Effective leadership is central to any business’ success. Without someone to drive progress, productivity can falter. Consider how you run your company each day and the overall impact you make. 

Following these 10 simple tips can help you to boost your leadership ability and drive your business to greater heights. 

1.     Be passionate. If you don’t believe in your company, neither will your employees. Start each day with a positive attitude and show enthusiasm for projects and initiatives. Take pride in the services or products you provide.

Related: Skip the Pep Talk: Whip Those Employees Into Shape

2.     Have a clear vision and goals. Set forth clear expectations about the direction the company is headed in and what the future holds. Make sure that employees are all on the same page and working toward common goals.

3.     Become a role model. Hold yourself to the same standards and expectations that you place on your employees. Model the qualities that you want them to embrace. By becoming more visible and involved, you build trust and respect.

4.     Improve communication. Make sure that you are able to clearly and concisely communicate information. Take the time to listen to employees and acknowledge their questions, concerns and ideas. Show empathy and genuine interest. Become more aware of not only your verbal communication, but also what your body language conveys.

Related: Building the Business: Growing Leaders Takes Time

5.     Encourage employee contributions. Some of the best ideas can come from employees. They interact with clients and customers every day and have an intimate knowledge of how well practices and procedures are working. Hear them out about ways to make improvements. Make changes that will improve their ability to do their job.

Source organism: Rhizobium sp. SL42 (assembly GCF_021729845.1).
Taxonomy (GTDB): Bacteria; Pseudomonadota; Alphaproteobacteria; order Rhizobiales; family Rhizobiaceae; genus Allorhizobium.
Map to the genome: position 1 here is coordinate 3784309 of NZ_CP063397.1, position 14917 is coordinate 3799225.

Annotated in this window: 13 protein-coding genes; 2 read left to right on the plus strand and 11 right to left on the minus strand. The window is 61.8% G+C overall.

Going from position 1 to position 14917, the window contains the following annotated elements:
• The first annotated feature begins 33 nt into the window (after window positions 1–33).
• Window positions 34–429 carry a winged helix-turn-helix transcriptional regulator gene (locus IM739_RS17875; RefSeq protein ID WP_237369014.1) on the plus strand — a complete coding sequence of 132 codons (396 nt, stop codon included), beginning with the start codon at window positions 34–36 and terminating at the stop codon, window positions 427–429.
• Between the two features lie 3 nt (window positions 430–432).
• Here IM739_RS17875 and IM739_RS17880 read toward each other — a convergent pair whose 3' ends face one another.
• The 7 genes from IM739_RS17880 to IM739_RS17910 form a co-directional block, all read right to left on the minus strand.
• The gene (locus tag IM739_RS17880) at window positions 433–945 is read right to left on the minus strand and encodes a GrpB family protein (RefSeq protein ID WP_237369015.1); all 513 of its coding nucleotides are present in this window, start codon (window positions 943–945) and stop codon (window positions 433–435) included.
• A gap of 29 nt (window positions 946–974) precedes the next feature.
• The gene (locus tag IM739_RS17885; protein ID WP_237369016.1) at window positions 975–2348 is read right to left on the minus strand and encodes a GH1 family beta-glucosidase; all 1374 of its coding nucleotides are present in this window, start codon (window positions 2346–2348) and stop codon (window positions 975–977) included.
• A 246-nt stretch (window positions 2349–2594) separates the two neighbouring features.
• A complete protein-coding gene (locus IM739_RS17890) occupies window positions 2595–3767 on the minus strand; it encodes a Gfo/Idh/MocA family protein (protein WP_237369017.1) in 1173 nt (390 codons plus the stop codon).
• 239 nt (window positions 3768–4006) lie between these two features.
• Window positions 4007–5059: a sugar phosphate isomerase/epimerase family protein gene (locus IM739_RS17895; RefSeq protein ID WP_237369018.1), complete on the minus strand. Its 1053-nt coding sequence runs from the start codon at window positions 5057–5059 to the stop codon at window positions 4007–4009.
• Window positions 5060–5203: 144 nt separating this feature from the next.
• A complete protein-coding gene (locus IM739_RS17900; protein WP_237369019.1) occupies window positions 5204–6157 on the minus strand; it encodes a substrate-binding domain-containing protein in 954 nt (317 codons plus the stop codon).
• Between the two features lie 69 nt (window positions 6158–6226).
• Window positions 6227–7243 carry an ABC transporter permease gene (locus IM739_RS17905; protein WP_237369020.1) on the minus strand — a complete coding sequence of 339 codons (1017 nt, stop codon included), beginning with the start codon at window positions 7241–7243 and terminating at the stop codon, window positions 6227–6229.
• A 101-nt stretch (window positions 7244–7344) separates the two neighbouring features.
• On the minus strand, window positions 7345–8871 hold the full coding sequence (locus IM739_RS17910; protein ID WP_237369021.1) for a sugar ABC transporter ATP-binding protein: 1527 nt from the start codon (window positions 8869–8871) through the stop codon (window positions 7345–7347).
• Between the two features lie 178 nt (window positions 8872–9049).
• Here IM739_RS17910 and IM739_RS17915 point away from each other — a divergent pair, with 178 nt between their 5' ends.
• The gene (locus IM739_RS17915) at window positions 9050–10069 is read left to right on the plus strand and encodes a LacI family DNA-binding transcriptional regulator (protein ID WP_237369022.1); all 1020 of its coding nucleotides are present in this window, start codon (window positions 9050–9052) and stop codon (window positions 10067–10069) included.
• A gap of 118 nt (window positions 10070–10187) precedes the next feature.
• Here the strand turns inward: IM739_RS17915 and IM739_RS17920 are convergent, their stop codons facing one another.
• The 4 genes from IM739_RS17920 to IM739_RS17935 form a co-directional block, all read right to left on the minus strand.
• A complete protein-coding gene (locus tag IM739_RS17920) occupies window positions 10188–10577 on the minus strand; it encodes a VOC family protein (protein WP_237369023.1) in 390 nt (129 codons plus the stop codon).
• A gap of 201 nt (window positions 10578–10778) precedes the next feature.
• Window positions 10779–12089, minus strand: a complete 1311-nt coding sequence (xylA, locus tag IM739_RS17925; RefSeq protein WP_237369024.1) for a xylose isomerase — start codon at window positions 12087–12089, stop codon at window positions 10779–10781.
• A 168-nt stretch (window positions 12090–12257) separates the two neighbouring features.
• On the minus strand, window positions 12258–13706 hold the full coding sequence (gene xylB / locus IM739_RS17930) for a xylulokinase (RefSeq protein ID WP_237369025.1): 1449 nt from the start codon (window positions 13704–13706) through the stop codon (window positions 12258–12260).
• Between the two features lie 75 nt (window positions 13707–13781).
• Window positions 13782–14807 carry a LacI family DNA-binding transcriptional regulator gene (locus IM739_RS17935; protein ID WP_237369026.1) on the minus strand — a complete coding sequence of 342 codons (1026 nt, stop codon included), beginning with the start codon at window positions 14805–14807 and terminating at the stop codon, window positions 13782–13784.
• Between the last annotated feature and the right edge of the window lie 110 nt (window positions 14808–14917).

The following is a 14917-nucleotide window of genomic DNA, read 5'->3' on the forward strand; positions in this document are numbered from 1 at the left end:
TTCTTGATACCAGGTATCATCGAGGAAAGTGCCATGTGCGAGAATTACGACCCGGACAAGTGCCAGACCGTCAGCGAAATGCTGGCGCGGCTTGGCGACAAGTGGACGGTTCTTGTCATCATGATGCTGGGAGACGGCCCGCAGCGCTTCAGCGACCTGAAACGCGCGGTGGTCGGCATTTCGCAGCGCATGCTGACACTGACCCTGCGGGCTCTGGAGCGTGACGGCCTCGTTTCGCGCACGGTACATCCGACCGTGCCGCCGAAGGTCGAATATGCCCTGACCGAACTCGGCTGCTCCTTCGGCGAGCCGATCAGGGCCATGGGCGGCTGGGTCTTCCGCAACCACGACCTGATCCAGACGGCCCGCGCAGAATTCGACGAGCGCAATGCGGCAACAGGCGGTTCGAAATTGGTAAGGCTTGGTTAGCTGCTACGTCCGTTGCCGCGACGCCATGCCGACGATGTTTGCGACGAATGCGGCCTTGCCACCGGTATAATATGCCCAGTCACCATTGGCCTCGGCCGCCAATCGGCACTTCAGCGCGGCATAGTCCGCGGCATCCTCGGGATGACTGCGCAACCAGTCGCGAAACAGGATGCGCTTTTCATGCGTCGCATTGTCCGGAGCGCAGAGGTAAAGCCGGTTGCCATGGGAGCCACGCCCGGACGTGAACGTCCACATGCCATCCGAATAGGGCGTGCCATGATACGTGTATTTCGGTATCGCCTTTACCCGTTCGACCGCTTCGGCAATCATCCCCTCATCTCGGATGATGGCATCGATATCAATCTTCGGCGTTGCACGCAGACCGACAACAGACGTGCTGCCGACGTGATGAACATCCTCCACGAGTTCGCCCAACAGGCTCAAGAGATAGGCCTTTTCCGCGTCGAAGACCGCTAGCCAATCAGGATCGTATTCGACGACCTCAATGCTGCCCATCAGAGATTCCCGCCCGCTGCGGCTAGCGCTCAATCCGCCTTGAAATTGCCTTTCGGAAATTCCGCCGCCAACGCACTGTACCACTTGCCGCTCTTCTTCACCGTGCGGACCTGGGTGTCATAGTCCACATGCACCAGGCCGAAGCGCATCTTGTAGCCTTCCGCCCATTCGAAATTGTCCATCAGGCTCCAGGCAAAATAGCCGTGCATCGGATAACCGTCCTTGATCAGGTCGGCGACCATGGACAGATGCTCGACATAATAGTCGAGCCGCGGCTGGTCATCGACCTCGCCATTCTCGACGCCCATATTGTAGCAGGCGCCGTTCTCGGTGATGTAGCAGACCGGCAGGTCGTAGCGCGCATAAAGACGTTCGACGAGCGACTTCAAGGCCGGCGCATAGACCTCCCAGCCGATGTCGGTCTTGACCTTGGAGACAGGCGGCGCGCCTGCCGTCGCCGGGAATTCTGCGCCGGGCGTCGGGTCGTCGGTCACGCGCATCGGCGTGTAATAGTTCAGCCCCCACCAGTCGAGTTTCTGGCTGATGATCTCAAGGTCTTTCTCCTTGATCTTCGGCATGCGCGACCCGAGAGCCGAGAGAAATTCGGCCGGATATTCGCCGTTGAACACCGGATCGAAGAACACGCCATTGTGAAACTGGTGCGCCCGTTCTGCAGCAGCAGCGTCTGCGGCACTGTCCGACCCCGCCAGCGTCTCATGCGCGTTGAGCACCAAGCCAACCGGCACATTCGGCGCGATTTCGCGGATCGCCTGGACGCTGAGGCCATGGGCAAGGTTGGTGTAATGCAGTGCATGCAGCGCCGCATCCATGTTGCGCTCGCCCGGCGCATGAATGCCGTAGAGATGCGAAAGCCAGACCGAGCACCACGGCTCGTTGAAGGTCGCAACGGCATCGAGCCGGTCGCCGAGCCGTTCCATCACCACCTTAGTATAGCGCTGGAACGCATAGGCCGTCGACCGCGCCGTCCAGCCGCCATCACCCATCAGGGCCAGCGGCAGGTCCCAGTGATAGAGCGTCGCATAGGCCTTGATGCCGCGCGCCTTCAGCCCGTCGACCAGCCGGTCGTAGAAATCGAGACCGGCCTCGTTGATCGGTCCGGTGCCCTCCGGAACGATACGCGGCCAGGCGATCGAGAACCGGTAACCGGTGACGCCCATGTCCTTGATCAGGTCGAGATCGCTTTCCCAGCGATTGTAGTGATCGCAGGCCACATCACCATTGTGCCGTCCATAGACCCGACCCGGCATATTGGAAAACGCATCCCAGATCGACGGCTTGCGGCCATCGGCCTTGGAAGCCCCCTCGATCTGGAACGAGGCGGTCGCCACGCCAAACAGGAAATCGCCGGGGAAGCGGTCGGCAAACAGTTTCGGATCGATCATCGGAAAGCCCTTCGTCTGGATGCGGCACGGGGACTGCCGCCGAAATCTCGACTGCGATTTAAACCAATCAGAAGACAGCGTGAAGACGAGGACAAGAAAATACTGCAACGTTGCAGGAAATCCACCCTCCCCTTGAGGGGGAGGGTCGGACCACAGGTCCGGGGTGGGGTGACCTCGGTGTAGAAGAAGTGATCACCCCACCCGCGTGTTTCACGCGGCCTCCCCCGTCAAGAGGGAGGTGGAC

6.     Provide motivation. Challenge employees to excel at what they do. Give them opportunities to grow and advance. Find out what inspires and encourages them. Praise employees for their hard work and dedication. Set goals to work toward.

7.     Recognize accomplishments. Give credit where credit is due. Acknowledge the work of individuals or teams and the contributions they have made. People like to know that their hard work has not gone unnoticed and that they are making a difference.

Related: Building the Business: Be a Straight Shooter

8.     Learn to delegate. One of the hardest things for leaders to do is relinquish some of their control. You have a staff for a reason – utilize their strengths and abilities. Allow them to take responsibility for tasks that they are capable of handling so that you can focus on more important issues. You still have the final say so make sure to follow up with them, but it will free up some of your time and reduce daily stress.

9.     Keep an open mind. Be willing to look at things from a new perspective. Encourage feedback from employees and customers and hear what they have to say. This could ultimately lead to increased efficiency and productivity.

10.  Learn from your mistakes. No one is perfect. Everyone makes mistakes. The important thing is to learn from them. Be willing to accept the blame and move on. Use your errors to make adjustments to the way things are done so that the same mistake does not happen again. Constantly be looking for ways to grow and improve. 

By making a conscious effort to improve yourself and your leadership abilities, you can make a positive impact on your company. Not only can it increase productivity and efficiency, it can lead to greater employee satisfaction. Start making changes today for a better tomorrow. 

About the Author

Amanda E. Clark is the president and editor-in-chief of Grammar Chic Inc., a full-service professional writing company. She is a published ghostwriter and editor, and currently under contract with literary agencies in Malibu, Calif., and Dublin, Ireland.

Since founding Grammar Chic in 2008, Clark, along with her team of skilled professional writers, has offered expertise to clients in the creative, business and academic fields. The company accepts a wide range of projects and often engages in content and social media marketing, drafts resumes, press releases, Web content, marketing materials and ghostwritten creative pieces. Contact Clark at www.grammarchic.net.

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